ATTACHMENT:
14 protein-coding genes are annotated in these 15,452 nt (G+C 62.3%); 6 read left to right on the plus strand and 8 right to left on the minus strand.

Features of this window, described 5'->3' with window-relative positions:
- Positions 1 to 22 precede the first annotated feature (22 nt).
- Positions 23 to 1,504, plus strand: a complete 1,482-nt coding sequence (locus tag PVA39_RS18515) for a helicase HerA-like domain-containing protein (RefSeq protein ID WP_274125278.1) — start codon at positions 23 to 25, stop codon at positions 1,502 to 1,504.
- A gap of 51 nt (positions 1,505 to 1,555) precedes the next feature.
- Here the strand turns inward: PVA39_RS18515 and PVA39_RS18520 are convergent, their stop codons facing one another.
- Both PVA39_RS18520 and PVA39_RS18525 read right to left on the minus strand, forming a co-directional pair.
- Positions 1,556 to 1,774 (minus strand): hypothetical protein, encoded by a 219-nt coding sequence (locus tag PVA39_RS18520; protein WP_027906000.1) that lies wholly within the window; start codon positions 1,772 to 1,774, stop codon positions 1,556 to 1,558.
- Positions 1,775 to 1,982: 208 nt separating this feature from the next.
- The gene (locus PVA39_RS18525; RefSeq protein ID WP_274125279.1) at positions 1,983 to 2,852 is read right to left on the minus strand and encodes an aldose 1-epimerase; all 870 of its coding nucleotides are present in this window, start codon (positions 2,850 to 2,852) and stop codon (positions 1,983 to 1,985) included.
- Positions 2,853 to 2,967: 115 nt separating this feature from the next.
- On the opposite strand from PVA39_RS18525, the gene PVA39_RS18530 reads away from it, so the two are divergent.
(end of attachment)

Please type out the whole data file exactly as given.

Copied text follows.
14 protein-coding genes are annotated in these 15,452 nt (G+C 62.3%); 6 read left to right on the plus strand and 8 right to left on the minus strand.

Features of this window, described 5'->3' with window-relative positions:
- Positions 1 to 22 precede the first annotated feature (22 nt).
- Positions 23 to 1,504, plus strand: a complete 1,482-nt coding sequence (locus tag PVA39_RS18515) for a helicase HerA-like domain-containing protein (RefSeq protein ID WP_274125278.1) — start codon at positions 23 to 25, stop codon at positions 1,502 to 1,504.
- A gap of 51 nt (positions 1,505 to 1,555) precedes the next feature.
- Here the strand turns inward: PVA39_RS18515 and PVA39_RS18520 are convergent, their stop codons facing one another.
- Both PVA39_RS18520 and PVA39_RS18525 read right to left on the minus strand, forming a co-directional pair.
- Positions 1,556 to 1,774 (minus strand): hypothetical protein, encoded by a 219-nt coding sequence (locus tag PVA39_RS18520; protein WP_027906000.1) that lies wholly within the window; start codon positions 1,772 to 1,774, stop codon positions 1,556 to 1,558.
- Positions 1,775 to 1,982: 208 nt separating this feature from the next.
- The gene (locus PVA39_RS18525; RefSeq protein ID WP_274125279.1) at positions 1,983 to 2,852 is read right to left on the minus strand and encodes an aldose 1-epimerase; all 870 of its coding nucleotides are present in this window, start codon (positions 2,850 to 2,852) and stop codon (positions 1,983 to 1,985) included.
- Positions 2,853 to 2,967: 115 nt separating this feature from the next.
- On the opposite strand from PVA39_RS18525, the gene PVA39_RS18530 reads away from it, so the two are divergent.